Politics

Nicola Sturgeon shamed as BBC QT guest brands independence not ‘economically justifiable’

Question Time: Audience member says Indyref2 not ‘responsible’

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A BBC Question Time guest has dismissed calls from Nicola Sturgeon for a second Scottish Independence poll as not “responsible.” She told the show’s panel, which included SNP MEP Jeane Freeman and Labour MP Ian Murray, that as the majority of Scotland’s trade was with the rest of the United Kingdom it was not “economically justifiable” to seek to break up the union. The audience member added that the coronavirus pandemic had only made the economic argument for Scotland remaining in the United Kingdom stronger. 

The audience member said: “Scottish trade to the UK accounts for 60 percent of exports compared with 19 percent to the UK.”

“To the EU I think you meant,” corrected host Fiona Bruce.

The guest continued: “I don’t believe it is responsible for Scotland to try to be leaving the UK right now and attempting to rejoin the EU.

“It can’t be considered economically justifiable.”

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She added: “Let alone pre-Covid and this situation is even worse now.”

It comes as George Galloway, the veteran politician who is now heading up new party All for Unity in Scotland, told Express.co.uk: “The tide is turning on independence.

“This is the fourth consecutive fall, but the biggest fall in support for independence.

“If you include ‘don’t knows’, that support is at 47 percent and that will soon slip to 45 percent, which is what the SNP got in the independence referendum in 2014.”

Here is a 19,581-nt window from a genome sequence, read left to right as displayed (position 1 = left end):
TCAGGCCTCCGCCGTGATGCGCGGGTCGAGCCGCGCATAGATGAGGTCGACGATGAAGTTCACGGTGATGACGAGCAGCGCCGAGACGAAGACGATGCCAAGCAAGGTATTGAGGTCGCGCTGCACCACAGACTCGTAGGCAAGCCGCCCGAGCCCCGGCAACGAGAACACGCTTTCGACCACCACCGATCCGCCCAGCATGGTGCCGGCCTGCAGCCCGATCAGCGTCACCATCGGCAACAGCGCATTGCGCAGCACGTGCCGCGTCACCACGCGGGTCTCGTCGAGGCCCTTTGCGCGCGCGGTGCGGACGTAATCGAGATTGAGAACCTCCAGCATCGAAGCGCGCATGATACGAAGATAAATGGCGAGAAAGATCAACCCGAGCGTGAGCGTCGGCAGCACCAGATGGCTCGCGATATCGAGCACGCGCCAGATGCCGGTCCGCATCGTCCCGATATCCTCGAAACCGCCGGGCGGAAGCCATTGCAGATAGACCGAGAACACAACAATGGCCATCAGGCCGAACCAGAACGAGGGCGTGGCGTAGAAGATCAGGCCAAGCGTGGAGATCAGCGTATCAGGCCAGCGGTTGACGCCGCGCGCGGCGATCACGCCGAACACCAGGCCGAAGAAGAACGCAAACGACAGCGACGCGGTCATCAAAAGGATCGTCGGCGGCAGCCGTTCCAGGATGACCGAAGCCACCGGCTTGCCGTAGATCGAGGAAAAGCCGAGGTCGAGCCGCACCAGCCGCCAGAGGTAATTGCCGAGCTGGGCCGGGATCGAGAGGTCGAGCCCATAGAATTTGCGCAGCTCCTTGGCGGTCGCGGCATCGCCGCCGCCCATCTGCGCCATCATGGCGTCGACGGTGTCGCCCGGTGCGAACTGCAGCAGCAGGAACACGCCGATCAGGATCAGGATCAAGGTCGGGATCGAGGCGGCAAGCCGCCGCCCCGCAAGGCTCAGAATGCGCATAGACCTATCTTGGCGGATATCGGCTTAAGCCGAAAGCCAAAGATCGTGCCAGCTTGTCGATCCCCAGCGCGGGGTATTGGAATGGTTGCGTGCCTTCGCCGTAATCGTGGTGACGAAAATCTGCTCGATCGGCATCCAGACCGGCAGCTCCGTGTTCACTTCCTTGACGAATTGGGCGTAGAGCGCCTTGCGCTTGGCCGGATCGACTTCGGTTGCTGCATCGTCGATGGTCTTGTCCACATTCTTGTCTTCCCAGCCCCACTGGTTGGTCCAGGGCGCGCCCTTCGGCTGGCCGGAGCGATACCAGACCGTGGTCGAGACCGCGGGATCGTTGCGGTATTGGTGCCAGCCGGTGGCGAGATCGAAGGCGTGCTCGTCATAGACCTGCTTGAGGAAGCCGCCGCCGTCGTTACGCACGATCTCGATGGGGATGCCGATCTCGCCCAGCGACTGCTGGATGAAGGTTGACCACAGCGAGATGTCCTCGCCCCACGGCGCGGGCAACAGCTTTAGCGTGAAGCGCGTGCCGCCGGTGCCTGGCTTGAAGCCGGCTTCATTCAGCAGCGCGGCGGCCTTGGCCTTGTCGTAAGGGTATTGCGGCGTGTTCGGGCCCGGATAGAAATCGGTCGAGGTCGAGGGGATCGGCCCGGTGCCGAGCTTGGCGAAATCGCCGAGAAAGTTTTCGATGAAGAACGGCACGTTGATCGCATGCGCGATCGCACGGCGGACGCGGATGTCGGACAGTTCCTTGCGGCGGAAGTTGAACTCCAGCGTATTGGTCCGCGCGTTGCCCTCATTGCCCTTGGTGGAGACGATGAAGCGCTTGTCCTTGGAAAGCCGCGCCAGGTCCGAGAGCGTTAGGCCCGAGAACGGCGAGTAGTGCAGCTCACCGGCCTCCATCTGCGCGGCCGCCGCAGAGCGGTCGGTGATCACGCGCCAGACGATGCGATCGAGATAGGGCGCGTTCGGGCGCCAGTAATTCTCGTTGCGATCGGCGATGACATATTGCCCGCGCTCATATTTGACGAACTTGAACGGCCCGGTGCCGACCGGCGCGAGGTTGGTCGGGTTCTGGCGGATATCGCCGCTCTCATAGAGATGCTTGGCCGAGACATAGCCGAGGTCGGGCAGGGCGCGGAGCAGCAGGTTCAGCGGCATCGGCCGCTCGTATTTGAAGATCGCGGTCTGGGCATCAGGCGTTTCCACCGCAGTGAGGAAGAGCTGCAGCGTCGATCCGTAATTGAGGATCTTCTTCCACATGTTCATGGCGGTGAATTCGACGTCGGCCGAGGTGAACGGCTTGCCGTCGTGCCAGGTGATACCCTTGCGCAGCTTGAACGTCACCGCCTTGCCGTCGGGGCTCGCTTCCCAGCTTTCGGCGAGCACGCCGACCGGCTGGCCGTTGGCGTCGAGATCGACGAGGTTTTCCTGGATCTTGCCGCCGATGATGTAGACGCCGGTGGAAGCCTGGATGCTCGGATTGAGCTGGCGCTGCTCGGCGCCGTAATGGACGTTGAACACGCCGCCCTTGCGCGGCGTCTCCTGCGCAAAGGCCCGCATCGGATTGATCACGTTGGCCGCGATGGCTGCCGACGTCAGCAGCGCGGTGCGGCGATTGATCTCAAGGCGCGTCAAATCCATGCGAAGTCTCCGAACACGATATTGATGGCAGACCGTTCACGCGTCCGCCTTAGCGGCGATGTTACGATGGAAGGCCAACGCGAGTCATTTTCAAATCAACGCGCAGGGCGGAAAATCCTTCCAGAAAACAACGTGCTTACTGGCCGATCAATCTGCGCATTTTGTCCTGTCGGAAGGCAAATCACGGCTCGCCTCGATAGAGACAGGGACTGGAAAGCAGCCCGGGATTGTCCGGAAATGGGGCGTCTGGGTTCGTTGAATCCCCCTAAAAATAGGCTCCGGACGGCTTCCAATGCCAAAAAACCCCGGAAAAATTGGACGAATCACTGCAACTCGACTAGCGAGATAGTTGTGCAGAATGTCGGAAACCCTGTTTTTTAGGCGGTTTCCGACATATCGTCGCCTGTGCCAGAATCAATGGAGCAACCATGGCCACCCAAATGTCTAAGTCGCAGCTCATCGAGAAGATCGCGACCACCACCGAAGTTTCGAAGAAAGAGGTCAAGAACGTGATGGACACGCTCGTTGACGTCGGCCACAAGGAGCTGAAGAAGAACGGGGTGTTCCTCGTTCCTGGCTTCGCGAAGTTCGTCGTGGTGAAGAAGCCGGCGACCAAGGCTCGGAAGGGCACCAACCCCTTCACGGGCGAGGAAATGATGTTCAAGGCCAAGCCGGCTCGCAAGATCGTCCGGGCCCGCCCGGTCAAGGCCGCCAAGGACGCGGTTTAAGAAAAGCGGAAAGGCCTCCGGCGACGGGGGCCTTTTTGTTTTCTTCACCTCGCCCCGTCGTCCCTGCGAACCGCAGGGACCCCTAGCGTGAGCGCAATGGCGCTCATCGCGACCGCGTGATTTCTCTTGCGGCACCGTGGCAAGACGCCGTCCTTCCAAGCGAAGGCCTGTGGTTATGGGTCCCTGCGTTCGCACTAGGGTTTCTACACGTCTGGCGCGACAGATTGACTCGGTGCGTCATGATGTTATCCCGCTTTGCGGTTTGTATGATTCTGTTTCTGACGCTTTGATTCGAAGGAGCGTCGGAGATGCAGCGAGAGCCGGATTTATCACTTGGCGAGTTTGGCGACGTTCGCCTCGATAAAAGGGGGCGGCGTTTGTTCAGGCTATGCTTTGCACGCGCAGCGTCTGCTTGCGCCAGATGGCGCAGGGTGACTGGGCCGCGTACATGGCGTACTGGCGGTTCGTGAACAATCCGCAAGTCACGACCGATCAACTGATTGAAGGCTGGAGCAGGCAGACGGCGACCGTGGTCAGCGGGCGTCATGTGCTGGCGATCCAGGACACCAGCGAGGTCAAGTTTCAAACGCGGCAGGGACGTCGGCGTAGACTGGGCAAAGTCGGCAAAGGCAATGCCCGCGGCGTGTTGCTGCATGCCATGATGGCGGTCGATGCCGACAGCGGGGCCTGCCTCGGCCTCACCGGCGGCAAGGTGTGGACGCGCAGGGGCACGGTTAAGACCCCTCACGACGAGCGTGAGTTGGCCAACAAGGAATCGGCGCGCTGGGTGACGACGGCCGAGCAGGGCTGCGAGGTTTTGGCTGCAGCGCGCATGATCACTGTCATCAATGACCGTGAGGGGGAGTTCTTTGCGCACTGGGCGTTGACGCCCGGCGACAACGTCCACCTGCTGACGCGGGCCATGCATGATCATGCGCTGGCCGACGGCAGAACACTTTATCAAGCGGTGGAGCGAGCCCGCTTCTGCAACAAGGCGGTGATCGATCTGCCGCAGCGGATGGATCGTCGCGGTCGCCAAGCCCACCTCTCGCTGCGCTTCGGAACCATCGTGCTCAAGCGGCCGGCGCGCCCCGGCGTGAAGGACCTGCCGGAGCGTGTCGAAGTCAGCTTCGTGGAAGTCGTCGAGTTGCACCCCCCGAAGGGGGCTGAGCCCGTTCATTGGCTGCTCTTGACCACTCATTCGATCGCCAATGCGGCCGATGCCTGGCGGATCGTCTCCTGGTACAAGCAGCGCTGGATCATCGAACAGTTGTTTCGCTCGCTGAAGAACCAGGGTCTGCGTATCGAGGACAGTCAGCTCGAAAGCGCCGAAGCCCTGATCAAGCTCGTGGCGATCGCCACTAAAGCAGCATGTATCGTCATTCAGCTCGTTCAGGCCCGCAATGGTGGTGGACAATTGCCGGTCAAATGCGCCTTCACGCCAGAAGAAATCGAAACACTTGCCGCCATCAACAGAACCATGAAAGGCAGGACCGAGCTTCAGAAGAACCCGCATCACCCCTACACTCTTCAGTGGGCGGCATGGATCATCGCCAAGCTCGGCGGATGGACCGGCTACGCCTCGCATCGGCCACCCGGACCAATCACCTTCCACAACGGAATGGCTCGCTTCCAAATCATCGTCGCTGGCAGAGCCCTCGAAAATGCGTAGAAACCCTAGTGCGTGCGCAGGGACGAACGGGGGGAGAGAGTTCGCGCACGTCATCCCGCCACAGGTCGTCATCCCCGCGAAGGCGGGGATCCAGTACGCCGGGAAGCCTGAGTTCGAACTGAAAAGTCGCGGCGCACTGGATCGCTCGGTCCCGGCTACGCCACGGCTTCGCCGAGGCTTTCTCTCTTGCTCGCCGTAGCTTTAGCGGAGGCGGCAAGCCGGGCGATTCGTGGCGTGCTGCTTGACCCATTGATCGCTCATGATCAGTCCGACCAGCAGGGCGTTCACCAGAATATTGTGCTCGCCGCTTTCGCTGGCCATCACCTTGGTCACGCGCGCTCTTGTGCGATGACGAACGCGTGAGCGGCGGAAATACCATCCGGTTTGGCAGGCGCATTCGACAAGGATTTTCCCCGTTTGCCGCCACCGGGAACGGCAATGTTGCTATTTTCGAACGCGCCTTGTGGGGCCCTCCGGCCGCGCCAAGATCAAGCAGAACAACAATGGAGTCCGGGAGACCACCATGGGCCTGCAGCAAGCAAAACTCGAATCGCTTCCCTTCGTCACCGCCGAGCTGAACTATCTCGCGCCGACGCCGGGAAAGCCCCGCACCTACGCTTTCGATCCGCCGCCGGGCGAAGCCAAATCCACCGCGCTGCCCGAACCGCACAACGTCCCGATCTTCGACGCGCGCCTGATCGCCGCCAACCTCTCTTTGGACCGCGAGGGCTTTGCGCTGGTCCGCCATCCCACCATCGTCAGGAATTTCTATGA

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He added: “All this huffing and puffing has got them nowhere.

“Six years ago in the referendum, the ‘don’t knows’ broke by a 9:1 margin in favour of remaining in the UK.

“If you add the vast majority of the ‘don’t knows’, which were 10 percent, to our result, then you get more or less the result you got in 2014.”

But despite this new hammer blow for Ms Sturgeon, the poll found the SNP is still on course for an overwhelming result at the Scottish elections in three months’ time.

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Ms Sturgeon’s party is set to be supported by 54 percent of Scots on the constituency vote, with 43 percent backing the ruling party in the regional list.

This would see the SNP return 71 MSPs and sit with a majority of 13 in the 129-seat Scottish parliament.

Chris Hopkins, associate director at Savanta ComRes, said: “Our latest Holyrood poll for the Scotsman has some interesting changes from last month, most notably in the proportions saying the SNP ‘is divided’ rising by six points and, simultaneously, ‘is united’ dropping by eight points.

“These figures naturally have coincided with the ongoing Salmond inquiry and, while there appears to be very little direct impact on the SNP in terms of the Holyrood voting intention, we do see a four-point drop in the indyref2 voting intention, although Yes still lead by six points.”

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